A dissertation brought new hi-precision mass measurements for atomic masses of isotopes heavier than iron
A large portion of elements surrounding us are produced in fusion reactions in stars. However, elements heavier than iron require more complex processes taking place in a variety of astrophysical environments to be produced. Modeling these processes requires knowledge on properties of the nuclides taking part in the reactions, such as atomic mass. In his doctoral thesis in the field of nuclear physics at the University of Jyvaskyla Markus Vilén has measured the atomic masses of 27 isotopes heavier than iron and three long-lived excited nuclear states. Out of them 16 masses were measured for the first time.
The measurement were performed using the JYFLTRAP Penning trap at the Accelerator Laboratory of the University of Jyväskylä. The results help improve theoretical models on, for example, nucleosynthesis in neutron star mergers and in a particular type of X-ray bursts.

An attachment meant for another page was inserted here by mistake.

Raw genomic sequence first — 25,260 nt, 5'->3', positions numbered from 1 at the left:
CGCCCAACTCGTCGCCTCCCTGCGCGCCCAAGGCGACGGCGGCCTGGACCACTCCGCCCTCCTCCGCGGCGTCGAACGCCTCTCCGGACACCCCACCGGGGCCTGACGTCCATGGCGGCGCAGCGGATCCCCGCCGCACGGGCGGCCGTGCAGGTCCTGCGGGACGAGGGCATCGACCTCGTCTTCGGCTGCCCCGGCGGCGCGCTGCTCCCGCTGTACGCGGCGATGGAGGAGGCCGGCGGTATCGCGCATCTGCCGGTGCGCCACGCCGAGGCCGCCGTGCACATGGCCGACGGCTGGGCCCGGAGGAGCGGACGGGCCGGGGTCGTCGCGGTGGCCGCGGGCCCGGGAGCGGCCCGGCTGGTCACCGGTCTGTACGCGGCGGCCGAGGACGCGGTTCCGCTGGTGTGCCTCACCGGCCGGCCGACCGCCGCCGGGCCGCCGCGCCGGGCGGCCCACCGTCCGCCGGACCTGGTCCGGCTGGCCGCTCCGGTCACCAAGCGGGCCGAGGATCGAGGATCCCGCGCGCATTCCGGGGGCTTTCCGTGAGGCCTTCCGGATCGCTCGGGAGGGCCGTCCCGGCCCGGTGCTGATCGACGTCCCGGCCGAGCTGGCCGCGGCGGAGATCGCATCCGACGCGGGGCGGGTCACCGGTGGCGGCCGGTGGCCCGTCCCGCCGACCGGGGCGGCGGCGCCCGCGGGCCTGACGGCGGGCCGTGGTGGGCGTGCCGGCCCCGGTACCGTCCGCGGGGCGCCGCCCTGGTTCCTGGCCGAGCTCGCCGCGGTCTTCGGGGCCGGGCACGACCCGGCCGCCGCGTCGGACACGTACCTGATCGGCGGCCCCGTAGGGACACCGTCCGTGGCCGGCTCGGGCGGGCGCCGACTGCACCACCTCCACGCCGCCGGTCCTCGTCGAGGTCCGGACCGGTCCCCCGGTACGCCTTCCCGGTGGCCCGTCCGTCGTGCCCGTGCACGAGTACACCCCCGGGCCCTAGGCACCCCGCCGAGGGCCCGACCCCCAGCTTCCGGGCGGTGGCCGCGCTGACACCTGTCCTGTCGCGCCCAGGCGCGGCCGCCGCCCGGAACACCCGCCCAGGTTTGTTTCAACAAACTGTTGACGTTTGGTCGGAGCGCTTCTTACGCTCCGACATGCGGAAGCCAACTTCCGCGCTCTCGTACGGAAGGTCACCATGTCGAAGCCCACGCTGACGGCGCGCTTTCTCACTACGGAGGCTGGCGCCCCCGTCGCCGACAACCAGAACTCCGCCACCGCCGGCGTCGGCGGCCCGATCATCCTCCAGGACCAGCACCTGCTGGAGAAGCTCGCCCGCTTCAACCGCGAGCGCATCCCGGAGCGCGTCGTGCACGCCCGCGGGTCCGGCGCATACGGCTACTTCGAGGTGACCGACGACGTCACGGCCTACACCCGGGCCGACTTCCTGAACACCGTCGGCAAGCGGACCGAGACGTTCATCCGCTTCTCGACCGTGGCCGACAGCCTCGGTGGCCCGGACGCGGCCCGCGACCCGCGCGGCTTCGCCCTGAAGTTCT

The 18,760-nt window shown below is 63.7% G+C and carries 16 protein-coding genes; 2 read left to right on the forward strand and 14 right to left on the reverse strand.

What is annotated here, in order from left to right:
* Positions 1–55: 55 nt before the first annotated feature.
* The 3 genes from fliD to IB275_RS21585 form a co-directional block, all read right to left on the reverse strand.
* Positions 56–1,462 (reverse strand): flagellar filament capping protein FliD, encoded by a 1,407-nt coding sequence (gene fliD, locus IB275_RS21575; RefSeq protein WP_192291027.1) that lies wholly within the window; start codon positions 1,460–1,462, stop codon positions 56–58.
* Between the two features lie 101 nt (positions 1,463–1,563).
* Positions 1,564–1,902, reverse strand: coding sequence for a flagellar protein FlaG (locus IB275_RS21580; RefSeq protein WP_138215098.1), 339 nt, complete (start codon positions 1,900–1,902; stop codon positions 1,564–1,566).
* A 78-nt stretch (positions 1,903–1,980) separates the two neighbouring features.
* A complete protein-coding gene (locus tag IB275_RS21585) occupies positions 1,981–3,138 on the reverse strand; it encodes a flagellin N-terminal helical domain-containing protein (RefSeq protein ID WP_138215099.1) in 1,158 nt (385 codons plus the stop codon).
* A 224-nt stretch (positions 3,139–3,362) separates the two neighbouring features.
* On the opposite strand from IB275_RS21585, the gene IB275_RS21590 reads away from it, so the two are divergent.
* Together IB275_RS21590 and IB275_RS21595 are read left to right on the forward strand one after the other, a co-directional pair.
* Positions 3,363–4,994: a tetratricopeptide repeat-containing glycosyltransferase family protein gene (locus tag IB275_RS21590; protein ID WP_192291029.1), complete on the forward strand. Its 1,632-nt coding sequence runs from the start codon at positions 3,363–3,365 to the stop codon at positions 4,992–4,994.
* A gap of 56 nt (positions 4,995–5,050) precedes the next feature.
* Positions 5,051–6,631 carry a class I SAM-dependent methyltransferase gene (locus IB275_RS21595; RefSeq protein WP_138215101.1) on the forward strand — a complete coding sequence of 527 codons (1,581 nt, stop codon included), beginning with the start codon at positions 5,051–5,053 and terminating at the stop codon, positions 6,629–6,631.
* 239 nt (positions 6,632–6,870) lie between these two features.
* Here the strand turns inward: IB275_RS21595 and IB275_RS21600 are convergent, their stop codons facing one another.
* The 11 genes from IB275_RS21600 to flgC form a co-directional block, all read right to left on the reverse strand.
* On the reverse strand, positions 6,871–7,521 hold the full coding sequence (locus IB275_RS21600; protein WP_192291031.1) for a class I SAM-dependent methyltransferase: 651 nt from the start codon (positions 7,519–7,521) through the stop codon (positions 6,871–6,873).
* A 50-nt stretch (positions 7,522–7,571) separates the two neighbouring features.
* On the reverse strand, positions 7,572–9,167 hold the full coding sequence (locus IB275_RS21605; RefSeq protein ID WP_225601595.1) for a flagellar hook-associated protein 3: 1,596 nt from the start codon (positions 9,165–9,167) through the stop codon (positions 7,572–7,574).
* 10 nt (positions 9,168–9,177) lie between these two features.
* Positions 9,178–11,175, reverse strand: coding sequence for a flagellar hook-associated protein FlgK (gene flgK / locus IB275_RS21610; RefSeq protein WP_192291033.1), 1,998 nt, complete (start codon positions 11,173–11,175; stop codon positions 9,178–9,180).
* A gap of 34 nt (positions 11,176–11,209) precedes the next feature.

The exotic radioactive isotopes were produced using the IGISOL facility at the Accelerator Laboratory. The study focused mainly on mass measurements on neutron-rich rare-earth isotopes using the JYFLTRAP Penning trap. Additionally, isotopes with nearly equal proton and neutron numbers were studied.
"The results led to improved accuracy of predictions by theoretical models on the quantities in which different elements are produced in, for example, neutron star mergers. The measurements also reveled new information on the nuclear structure of neutron-rich and neutron-deficient isotopes," says the Markus Vilén from the University oh Jyväskylä.
Techniques for high-precision mass measurements and producing radioactive ion beams were developed and tested in the study.
"Masses of even single ions were measured with precisions of a few parts per billion," says Vilén.